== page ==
If the raison d’etre of political parties is to gain state power in order to implement their policies and programmes, the South African Communist Party (SACP) has to be unique among them.
The party’s increasingly strident criticism of the ANC, particularly its president, has again raised questions about its future role in South African politics – and its relationship with the governing party.
The SACP, which holds its all-important national congress this week, has a long history with the ANC. In the past, many of its leaders – such as Govan Mbeki, Moses Kotane, Moses Mabhida, Chris Hani and Joe Slovo - also served in the highest ranks of the ANC, including the powerful national executive committee (NEC).
Even today there is a large number of SACP leaders sitting on the ANC NEC and in the government. They include party general secretary Blade Nzimande (as Higher Education Minister), his party deputy Jeremy Cronin (Deputy Minister of Public Works), Thulas Nxesi (Sports Minister) and Rob Davies (Trade and Industry Minister). Many others serve in Parliament and elsewhere as ANC representatives.
As with party leaders, most SACP members to this day hold dual membership with the ANC.
And in addition to providing an important link with the old socialist bloc for political and military support, the party is often credited with critically influencing the ANC’s own political thinking. It continues to regard itself as the “vanguard” of the tripartite alliance’s National Democratic Revolution.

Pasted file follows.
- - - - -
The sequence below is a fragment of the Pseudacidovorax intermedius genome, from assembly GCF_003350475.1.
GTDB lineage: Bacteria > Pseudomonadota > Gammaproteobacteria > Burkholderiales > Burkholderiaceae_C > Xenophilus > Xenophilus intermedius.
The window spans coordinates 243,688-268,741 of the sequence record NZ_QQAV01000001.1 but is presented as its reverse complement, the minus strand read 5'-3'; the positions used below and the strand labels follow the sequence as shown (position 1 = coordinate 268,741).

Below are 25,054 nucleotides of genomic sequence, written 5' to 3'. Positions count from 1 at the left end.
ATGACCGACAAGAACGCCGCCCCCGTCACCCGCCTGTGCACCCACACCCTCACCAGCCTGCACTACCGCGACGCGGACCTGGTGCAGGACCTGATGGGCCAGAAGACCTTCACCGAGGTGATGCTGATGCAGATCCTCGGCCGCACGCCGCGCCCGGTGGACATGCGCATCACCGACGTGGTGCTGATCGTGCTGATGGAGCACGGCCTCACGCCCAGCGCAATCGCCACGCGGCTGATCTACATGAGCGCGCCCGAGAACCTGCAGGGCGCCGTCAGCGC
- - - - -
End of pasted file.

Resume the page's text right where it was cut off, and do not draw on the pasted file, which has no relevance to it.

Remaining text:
In the days of the struggle against apartheid, the relationship was premised on the party’s deference to the ANC – which was the unifying front for all South Africans who opposed apartheid, irrespective of their social formation or class. But the changed conditions, in which the ANC has to govern in the interests of all South Africans not just its members and political allies, has brought to the fore the fundamental ideological differences between the party and the ANC.
Apart from government policy, conflict between the SACP and the ANC has been over the so-called “sins of incumbency”, particularly corruption in the ANC and the state.
The SACP has been among the most outspoken critics of malfeasance in the government, particularly in public entities such as the SABC, Eskom, Prasa and PetroSA.
It has called for the rescindment of the citizenship of the Gupta family – President Jacob Zuma’s avowed friends, who stand accused of trying to capture the South African state.
To cap it all, the SACP has demanded that Zuma himself resign. As things stand, the SACP seems to be more in tune with the national mood than the ANC regarding the sorry state of the country and Zuma’s role in that.
With relations between the party and the ANC being at a historical low, the obvious question is why SACP members and leaders are staying in the ANC?
There might be the sentimental matter born of the fact that the two organisations, sharing membership, together weathered tough times during the anti-apartheid struggle. Yet communists are not meant to be ruled by emotion, but rather by what they call the “objective conditions”.
Party leaders might say that by staying in the ANC they stand a better chance of preventing it from falling into the clutches of capitalists or potential state captors – perhaps even nudging it down the socialist path.
However, their recent track record on that score would suggest the contrary.